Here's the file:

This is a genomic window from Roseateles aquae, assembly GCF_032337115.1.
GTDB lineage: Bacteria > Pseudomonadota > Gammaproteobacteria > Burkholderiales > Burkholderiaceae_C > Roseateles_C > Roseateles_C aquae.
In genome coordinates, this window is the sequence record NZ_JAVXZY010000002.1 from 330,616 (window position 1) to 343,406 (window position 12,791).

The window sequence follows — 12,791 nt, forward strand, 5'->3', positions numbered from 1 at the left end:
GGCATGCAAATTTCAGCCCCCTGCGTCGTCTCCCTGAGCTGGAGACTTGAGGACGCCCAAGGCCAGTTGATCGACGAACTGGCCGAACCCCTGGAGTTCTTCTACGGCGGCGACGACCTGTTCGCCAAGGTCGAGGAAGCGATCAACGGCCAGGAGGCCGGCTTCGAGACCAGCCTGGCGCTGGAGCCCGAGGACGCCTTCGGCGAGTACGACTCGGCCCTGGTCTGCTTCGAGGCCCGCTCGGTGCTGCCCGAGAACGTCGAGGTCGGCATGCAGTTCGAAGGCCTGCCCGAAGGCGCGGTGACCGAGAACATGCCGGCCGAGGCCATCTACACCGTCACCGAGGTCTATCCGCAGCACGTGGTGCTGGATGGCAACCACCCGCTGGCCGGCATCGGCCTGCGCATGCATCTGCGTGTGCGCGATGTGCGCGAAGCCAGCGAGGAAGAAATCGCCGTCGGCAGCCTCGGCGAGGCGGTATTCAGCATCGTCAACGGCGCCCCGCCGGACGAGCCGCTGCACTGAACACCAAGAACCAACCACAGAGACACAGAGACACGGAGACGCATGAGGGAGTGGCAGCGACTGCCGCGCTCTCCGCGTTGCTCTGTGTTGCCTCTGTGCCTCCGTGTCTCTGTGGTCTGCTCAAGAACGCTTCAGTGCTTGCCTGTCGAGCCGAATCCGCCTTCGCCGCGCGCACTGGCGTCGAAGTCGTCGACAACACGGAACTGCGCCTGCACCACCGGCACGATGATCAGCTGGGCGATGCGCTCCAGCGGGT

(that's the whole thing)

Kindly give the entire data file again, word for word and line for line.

This is a genomic window from Roseateles aquae, assembly GCF_032337115.1.
GTDB lineage: Bacteria > Pseudomonadota > Gammaproteobacteria > Burkholderiales > Burkholderiaceae_C > Roseateles_C > Roseateles_C aquae.
In genome coordinates, this window is the sequence record NZ_JAVXZY010000002.1 from 330,616 (window position 1) to 343,406 (window position 12,791).

The window sequence follows — 12,791 nt, forward strand, 5'->3', positions numbered from 1 at the left end:
GGCATGCAAATTTCAGCCCCCTGCGTCGTCTCCCTGAGCTGGAGACTTGAGGACGCCCAAGGCCAGTTGATCGACGAACTGGCCGAACCCCTGGAGTTCTTCTACGGCGGCGACGACCTGTTCGCCAAGGTCGAGGAAGCGATCAACGGCCAGGAGGCCGGCTTCGAGACCAGCCTGGCGCTGGAGCCCGAGGACGCCTTCGGCGAGTACGACTCGGCCCTGGTCTGCTTCGAGGCCCGCTCGGTGCTGCCCGAGAACGTCGAGGTCGGCATGCAGTTCGAAGGCCTGCCCGAAGGCGCGGTGACCGAGAACATGCCGGCCGAGGCCATCTACACCGTCACCGAGGTCTATCCGCAGCACGTGGTGCTGGATGGCAACCACCCGCTGGCCGGCATCGGCCTGCGCATGCATCTGCGTGTGCGCGATGTGCGCGAAGCCAGCGAGGAAGAAATCGCCGTCGGCAGCCTCGGCGAGGCGGTATTCAGCATCGTCAACGGCGCCCCGCCGGACGAGCCGCTGCACTGAACACCAAGAACCAACCACAGAGACACAGAGACACGGAGACGCATGAGGGAGTGGCAGCGACTGCCGCGCTCTCCGCGTTGCTCTGTGTTGCCTCTGTGCCTCCGTGTCTCTGTGGTCTGCTCAAGAACGCTTCAGTGCTTGCCTGTCGAGCCGAATCCGCCTTCGCCGCGCGCACTGGCGTCGAAGTCGTCGACAACACGGAACTGCGCCTGCACCACCGGCACGATGATCAGCTGGGCGATGCGCTCCAGCGGGT